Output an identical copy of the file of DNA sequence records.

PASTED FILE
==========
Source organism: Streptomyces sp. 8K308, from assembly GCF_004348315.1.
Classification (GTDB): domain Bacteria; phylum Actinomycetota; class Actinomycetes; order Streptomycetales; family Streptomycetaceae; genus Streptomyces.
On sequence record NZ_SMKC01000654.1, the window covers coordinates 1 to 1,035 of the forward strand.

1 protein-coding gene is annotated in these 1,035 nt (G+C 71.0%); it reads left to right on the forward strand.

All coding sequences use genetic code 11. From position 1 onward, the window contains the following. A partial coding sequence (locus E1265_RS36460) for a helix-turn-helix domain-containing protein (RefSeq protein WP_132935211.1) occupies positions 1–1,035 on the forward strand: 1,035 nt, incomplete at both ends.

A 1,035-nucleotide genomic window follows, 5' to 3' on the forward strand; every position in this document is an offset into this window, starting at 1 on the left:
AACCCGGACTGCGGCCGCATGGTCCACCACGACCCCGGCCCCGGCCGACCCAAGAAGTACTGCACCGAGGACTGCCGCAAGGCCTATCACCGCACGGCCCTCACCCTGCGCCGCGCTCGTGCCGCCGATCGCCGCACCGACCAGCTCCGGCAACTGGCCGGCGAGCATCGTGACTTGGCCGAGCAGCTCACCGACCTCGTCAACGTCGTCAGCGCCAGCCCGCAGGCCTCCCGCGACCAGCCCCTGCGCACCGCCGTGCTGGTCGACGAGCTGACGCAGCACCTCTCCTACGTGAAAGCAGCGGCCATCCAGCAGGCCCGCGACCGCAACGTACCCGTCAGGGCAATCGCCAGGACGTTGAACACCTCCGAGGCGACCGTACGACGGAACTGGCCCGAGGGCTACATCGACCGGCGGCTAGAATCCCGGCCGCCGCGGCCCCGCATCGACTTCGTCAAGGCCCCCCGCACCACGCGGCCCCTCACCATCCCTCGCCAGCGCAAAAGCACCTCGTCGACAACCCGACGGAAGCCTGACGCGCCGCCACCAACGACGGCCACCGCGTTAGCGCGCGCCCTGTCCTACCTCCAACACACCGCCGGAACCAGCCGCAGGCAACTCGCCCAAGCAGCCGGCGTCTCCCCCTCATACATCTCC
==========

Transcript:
Source organism: Streptomyces sp. 8K308, from assembly GCF_004348315.1.
Classification (GTDB): domain Bacteria; phylum Actinomycetota; class Actinomycetes; order Streptomycetales; family Streptomycetaceae; genus Streptomyces.
On sequence record NZ_SMKC01000654.1, the window covers coordinates 1 to 1,035 of the forward strand.

1 protein-coding gene is annotated in these 1,035 nt (G+C 71.0%); it reads left to right on the forward strand.

All coding sequences use genetic code 11. From position 1 onward, the window contains the following. A partial coding sequence (locus E1265_RS36460) for a helix-turn-helix domain-containing protein (RefSeq protein WP_132935211.1) occupies positions 1–1,035 on the forward strand: 1,035 nt, incomplete at both ends.

A 1,035-nucleotide genomic window follows, 5' to 3' on the forward strand; every position in this document is an offset into this window, starting at 1 on the left:
AACCCGGACTGCGGCCGCATGGTCCACCACGACCCCGGCCCCGGCCGACCCAAGAAGTACTGCACCGAGGACTGCCGCAAGGCCTATCACCGCACGGCCCTCACCCTGCGCCGCGCTCGTGCCGCCGATCGCCGCACCGACCAGCTCCGGCAACTGGCCGGCGAGCATCGTGACTTGGCCGAGCAGCTCACCGACCTCGTCAACGTCGTCAGCGCCAGCCCGCAGGCCTCCCGCGACCAGCCCCTGCGCACCGCCGTGCTGGTCGACGAGCTGACGCAGCACCTCTCCTACGTGAAAGCAGCGGCCATCCAGCAGGCCCGCGACCGCAACGTACCCGTCAGGGCAATCGCCAGGACGTTGAACACCTCCGAGGCGACCGTACGACGGAACTGGCCCGAGGGCTACATCGACCGGCGGCTAGAATCCCGGCCGCCGCGGCCCCGCATCGACTTCGTCAAGGCCCCCCGCACCACGCGGCCCCTCACCATCCCTCGCCAGCGCAAAAGCACCTCGTCGACAACCCGACGGAAGCCTGACGCGCCGCCACCAACGACGGCCACCGCGTTAGCGCGCGCCCTGTCCTACCTCCAACACACCGCCGGAACCAGCCGCAGGCAACTCGCCCAAGCAGCCGGCGTCTCCCCCTCATACATCTCC